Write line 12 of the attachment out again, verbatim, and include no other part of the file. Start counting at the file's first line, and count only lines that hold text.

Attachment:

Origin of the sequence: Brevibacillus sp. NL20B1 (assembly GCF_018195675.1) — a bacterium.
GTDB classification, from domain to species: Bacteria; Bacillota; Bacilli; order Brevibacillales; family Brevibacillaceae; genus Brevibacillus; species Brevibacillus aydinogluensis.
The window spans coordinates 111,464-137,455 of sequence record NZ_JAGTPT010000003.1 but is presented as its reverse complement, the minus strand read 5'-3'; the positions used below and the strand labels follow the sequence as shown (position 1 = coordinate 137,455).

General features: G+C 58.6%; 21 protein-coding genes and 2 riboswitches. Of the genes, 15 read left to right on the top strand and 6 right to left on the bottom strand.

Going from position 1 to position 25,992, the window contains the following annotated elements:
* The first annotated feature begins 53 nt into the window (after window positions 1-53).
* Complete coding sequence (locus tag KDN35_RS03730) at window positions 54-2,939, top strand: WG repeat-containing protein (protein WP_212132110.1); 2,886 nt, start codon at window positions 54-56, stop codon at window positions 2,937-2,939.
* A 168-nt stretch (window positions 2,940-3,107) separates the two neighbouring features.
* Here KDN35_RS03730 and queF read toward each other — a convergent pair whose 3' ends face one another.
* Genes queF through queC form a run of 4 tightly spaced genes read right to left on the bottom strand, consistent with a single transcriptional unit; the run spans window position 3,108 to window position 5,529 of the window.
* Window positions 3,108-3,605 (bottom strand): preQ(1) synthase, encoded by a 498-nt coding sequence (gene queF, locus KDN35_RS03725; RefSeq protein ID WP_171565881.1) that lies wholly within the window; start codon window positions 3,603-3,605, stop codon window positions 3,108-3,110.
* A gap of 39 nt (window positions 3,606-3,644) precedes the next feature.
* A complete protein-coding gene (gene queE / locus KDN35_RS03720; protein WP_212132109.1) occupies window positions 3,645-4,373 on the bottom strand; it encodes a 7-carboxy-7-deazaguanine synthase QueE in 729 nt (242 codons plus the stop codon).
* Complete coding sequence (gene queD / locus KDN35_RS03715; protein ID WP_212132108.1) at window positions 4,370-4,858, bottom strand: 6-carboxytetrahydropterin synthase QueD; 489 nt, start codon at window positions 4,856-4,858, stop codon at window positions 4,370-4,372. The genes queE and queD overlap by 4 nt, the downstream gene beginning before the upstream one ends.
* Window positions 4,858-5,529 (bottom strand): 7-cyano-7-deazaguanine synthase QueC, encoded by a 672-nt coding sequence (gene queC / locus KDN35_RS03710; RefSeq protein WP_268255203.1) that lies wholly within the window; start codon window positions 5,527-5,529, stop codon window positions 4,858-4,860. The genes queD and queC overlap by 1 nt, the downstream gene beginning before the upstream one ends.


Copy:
* A gap of 39 nt (window positions 3,606-3,644) precedes the next feature.